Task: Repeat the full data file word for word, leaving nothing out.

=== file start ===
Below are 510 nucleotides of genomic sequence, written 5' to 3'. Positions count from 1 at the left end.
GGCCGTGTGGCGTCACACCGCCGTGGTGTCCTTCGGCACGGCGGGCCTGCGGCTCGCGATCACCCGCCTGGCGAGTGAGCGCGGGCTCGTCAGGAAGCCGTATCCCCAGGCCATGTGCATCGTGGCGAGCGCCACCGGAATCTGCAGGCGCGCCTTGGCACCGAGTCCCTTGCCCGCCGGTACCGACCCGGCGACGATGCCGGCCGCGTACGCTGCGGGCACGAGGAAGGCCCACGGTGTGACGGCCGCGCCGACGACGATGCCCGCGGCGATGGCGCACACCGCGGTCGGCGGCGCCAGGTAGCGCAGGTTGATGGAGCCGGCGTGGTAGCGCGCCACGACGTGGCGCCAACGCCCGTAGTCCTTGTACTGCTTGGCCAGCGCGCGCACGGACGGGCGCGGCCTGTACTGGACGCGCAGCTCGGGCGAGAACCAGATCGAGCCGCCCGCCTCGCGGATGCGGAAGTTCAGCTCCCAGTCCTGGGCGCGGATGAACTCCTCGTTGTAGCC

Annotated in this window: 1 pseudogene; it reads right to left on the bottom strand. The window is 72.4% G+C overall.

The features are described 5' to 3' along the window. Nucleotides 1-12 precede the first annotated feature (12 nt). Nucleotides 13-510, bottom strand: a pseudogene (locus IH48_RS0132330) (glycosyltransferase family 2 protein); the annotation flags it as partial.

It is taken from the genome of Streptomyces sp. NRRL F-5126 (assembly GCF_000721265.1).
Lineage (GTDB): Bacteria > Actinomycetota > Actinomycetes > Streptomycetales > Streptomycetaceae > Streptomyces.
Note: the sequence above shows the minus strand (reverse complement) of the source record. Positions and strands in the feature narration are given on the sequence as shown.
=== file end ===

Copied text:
Below are 510 nucleotides of genomic sequence, written 5' to 3'. Positions count from 1 at the left end.
GGCCGTGTGGCGTCACACCGCCGTGGTGTCCTTCGGCACGGCGGGCCTGCGGCTCGCGATCACCCGCCTGGCGAGTGAGCGCGGGCTCGTCAGGAAGCCGTATCCCCAGGCCATGTGCATCGTGGCGAGCGCCACCGGAATCTGCAGGCGCGCCTTGGCACCGAGTCCCTTGCCCGCCGGTACCGACCCGGCGACGATGCCGGCCGCGTACGCTGCGGGCACGAGGAAGGCCCACGGTGTGACGGCCGCGCCGACGACGATGCCCGCGGCGATGGCGCACACCGCGGTCGGCGGCGCCAGGTAGCGCAGGTTGATGGAGCCGGCGTGGTAGCGCGCCACGACGTGGCGCCAACGCCCGTAGTCCTTGTACTGCTTGGCCAGCGCGCGCACGGACGGGCGCGGCCTGTACTGGACGCGCAGCTCGGGCGAGAACCAGATCGAGCCGCCCGCCTCGCGGATGCGGAAGTTCAGCTCCCAGTCCTGGGCGCGGATGAACTCCTCGTTGTAGCC

Annotated in this window: 1 pseudogene; it reads right to left on the bottom strand. The window is 72.4% G+C overall.

The features are described 5' to 3' along the window. Nucleotides 1-12 precede the first annotated feature (12 nt). Nucleotides 13-510, bottom strand: a pseudogene (locus IH48_RS0132330) (glycosyltransferase family 2 protein); the annotation flags it as partial.

It is taken from the genome of Streptomyces sp. NRRL F-5126 (assembly GCF_000721265.1).
Lineage (GTDB): Bacteria > Actinomycetota > Actinomycetes > Streptomycetales > Streptomycetaceae > Streptomyces.
Note: the sequence above shows the minus strand (reverse complement) of the source record. Positions and strands in the feature narration are given on the sequence as shown.